Good walls make good neighbours - or not
27 August 2010
What recourse do you have if someone infringes building plans?
It is often said that it is easier to ask for forgiveness then permission. This seems particularly true in the property industry where homeowners often build and infringe on their neighbour's rights or property, usually both. Builders of new homes and renovators of existing ones often flout building regulations safe in the knowledge that either they won't be caught or that the possibility of being told to undo what is already done is slim at best.
There have been examples in the past when building has been stopped but this is more the exception then the rule. Sometimes residents get wind of the plans and do object in time, delaying or stopping the development /construction or at least getting the builder to amend the plans.
But what happens when someone infringes building plans and what recourse do residents have?
According to property attorney, Roland Darroll of Darrolls Attorneys (021 671 6408) there are three legal remedies available to the victim of invasive illicit building. He can apply for an interdict ordering removal of the encroachment, unless he knowingly allowed it. Secondly, he can claim damages, although any ‘knowing allowance' of the encroachment will reduce these.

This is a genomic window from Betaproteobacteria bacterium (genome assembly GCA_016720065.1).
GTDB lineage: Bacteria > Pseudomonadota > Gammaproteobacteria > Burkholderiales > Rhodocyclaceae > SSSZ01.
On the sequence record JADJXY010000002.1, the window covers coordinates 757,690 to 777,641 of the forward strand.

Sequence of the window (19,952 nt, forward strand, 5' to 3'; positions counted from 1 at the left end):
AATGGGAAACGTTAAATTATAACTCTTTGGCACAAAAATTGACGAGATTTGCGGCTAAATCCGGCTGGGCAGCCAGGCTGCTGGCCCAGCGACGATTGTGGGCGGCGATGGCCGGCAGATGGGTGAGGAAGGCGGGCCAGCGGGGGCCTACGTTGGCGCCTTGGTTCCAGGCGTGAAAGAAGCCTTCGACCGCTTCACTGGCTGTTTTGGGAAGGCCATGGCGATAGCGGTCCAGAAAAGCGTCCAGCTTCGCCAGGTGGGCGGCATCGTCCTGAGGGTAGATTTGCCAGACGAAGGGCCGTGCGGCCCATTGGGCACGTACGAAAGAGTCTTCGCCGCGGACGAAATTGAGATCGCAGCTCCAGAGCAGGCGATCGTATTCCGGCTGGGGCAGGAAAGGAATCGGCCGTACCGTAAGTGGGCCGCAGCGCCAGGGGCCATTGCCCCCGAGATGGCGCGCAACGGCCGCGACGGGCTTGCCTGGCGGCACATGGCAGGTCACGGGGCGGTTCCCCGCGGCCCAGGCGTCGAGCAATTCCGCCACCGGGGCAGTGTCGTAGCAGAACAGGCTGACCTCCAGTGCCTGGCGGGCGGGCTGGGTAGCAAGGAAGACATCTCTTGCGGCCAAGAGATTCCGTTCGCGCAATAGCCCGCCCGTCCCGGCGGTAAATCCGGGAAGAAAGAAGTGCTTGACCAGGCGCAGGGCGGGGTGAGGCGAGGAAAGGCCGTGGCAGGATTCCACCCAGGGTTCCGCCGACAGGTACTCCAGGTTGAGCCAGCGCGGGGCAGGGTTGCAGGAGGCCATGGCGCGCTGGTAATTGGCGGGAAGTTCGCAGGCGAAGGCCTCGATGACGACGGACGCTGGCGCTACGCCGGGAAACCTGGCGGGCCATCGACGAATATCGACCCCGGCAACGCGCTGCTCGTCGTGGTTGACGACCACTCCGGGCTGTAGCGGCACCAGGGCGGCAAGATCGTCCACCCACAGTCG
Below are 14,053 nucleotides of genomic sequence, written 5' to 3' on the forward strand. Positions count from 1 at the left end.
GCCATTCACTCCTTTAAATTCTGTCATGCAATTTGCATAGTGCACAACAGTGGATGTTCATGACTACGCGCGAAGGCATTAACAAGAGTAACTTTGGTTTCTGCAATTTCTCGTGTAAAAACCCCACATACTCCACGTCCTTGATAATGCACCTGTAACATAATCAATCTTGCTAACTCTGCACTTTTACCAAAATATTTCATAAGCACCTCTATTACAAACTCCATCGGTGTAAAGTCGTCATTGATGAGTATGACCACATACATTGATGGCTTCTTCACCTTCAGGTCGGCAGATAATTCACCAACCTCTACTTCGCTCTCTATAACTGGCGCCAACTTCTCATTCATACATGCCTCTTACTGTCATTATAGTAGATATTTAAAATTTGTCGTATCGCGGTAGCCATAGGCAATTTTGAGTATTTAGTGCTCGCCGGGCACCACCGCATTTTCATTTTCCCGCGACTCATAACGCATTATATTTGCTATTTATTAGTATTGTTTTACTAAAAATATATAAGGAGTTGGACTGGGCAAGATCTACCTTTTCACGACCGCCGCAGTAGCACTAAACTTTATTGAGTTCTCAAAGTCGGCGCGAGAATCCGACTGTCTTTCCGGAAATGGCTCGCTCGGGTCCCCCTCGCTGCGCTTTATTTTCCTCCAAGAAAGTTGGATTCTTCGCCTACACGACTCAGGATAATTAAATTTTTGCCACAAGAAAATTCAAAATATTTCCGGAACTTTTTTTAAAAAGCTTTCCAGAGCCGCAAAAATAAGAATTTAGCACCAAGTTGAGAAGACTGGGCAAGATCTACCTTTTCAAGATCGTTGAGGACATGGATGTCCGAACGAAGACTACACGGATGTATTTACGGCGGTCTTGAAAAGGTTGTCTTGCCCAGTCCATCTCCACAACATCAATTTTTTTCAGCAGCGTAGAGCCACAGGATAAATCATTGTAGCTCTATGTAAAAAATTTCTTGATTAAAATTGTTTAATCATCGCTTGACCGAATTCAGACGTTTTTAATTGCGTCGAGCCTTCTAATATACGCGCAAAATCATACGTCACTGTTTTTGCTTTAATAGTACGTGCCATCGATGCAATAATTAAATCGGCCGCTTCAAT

Thirdly, he can offer (or the court in its discretion may order) transfer of, and claim compensation for, the land encroached upon in return for market-related compensation. This option is usually chosen where the results of removal would be more destructive or costly than the alternative.
This compensation normally consists of an amount for the land itself as well as a solatium. This is a fancy word for damages designed to ‘comfort' the injured party. This remedy began when the Roman Emperor allowed a childless mother to adopt, a practice that Roman Law at that time generally prohibited. In our case, it is for hapless landowners, understandably upset by the invasion of their land.
The above rules apply equally where the results of illegal building encroach on the vertical space above any adjacent land, i.e. in the case of roofs, beams etc.
Where the encroaching building stands on its own or can easily be split away from anything else, the victim can eject his neighbour and keep it. However, he will generally have to compensate the encroacher for value received."
When an alleged illegal construction is already underway, says Arno Watson, property lawyer from Mansons Inc (021 425 3822) the first option is a simple but not necessarily effective one. Report the infringement to the building inspector for that particular area. They will take it up and advise whether it is a "legal" structure or not i.e. whether the plans are approved or not and whether the work done is according to the plans. If it is not approved they will take it from there. If they regard it as legal, the only option would be to go to the High Court and ask for appropriate orders - this is only advisable if we are looking at damages of millions of rands and you have a good case. The costs alone will be hundreds of thousands of rands.
"Neighbours cannot just build without approval from the Municipality, which most cases would require the neighbours' consent, so they will know what is going to happen," says Watson.
The fact is that once built it can be a logistical and legal nightmare to undo work already completed. And, says Watson, it is still within the powers of the building inspectorate to order such demolition if there is no other option. Sometimes they may impose fines if they do not regard it as serious enough to order it to be taken down.